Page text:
Monday, April 13, 2009

Al Maginnes

Al Maginnes is the author of six collections of poetry, most recently Film History (Word Tech Editions, 2005) a chapbook, Dry Glass Blues (Pudding House Publications, 2007) and Ghost Alphabet (2008), which won the 2007 White Pine Poetry Prize. His poems have appeared widely and he is the former recipient of a North Carolina Artist’s Grant. He lives with his family in Raleigh, NC and teaches at Wake Technical Community College.


In a strange town, maps become liars.
Landmarks get left out or lie more distant
than illustrations show. Roads sprout
and bend off the memorized route
and by the time you arrive, the courthouse
is dark and locked for the night.
A woman I know gives directions
in terms of what used to be there—Turn
right on the road where Jones had the store
that burned down
—assuming no distance
between her history and our own,
the way those who survive an event
are bound by it and a bit incredulous
the same mold has not shaped us all.
The lawyer stacking papers, the bailiff
locking each door he walks through,
the judge, his robe removed, pouring
the single drink he permits himself,
all remember the man awaiting sentencing
who seized an officer’s gun and swung
the barrel in a wide arc before pushing it
under his chin and pulling the trigger.
Seventeen years since then, and they never
speak of it, but if their eyes meet
in court or they pass in the hall,
they nod the casual greeting of those
who have known each other too long
for rank or ceremony. Last week,
the judge saw a man who had paid
to have the image of each internal organ
tattooed across his torso—heart, lungs,
liver. A car accident shattered him
and he lost a lung, a kidney, several yards
of intestine. His chest, road-mapped
by a maze of stitches, healed
into a scarred map of what was there
no longer. His crime was entering
the homes of women he thought he loved
and stealing small, unnecessary items.
When his sentence was given, he said nothing,
only limped from court. A woman
whose coffeepot he'd stolen studied
his movements, his silence, hoping
for some map to explain his actions.
If she sat in the judge’s chamber
to share his single shot of bourbon
or if the judge had come with her for coffee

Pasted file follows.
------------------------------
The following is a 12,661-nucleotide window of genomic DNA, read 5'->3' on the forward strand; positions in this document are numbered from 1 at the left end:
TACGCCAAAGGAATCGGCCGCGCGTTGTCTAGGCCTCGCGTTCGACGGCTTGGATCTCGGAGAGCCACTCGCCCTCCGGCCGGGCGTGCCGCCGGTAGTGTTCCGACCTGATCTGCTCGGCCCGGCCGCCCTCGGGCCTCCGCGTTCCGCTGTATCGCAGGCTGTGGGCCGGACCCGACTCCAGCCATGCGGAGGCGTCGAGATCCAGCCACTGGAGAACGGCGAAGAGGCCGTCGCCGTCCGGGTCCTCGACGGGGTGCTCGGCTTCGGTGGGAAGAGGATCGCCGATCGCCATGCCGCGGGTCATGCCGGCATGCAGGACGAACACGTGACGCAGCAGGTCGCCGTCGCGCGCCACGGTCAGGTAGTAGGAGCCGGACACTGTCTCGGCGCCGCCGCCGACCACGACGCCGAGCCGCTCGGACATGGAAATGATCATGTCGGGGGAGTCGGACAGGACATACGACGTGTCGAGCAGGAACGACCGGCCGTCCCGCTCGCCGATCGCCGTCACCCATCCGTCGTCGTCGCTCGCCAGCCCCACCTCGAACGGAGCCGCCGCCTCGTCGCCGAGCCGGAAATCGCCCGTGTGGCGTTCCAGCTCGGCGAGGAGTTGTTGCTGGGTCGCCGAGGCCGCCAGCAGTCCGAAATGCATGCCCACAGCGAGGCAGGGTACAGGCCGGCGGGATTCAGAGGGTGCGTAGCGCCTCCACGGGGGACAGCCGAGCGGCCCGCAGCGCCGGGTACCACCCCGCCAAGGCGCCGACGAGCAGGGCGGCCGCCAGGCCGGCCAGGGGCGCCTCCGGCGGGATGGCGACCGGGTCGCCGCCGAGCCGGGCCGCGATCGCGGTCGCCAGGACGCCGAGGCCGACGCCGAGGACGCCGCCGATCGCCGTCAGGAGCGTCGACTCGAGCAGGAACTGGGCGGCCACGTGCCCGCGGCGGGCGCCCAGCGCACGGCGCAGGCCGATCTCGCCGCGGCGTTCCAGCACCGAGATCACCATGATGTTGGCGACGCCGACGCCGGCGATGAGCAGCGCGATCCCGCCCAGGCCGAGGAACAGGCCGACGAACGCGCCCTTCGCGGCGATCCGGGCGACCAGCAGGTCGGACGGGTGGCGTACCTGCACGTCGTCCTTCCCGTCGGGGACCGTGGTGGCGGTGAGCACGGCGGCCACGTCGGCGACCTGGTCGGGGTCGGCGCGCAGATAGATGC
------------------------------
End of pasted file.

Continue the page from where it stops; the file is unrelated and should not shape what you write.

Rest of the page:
she paid for and could not drink,
they would agree the sentence meant nothing.
It did not touch him, so it would not touch them.
The judge wouldn't tell her
that sometimes law and justice seem like towns
miles distant and sparsely populated,
invisible on most maps. That morning
he had hung up on a reporter who wanted
to write another story about the suicide
in the courtroom. The single time
she spoke to the man, he showed her
the inked outlines of his insides and smiled
with pride so bashful, she could not keep
her fingers from touching the broken skin
to feel what fluttered underneath, the muscle
of a heart working and untouched.

When was this poem composed? How did it start?

I believe this started in the late fall or early winter of 2004. I had the first line and the image of the man with his internal organs tattooed on his body. For me, a lot of poems come from the juxtaposition of two or three seemingly unrelated lines or images and trying to make them fit together.

How many revisions did this poem undergo? How much time elapsed between the first and final drafts?

This went through a lot of drafts, some in which I made only minor changes, others where I really moved things around. At one point the poem was a good deal longer than it finally appeared. I probably worked on this poem for a couple of months off and on—I’m always working on several poems at a time, so I don’t want to imply that this poem was my sole focus at the time.

Do you believe in inspiration? How much of this poem was “received” and how much was the result of sweat and tears?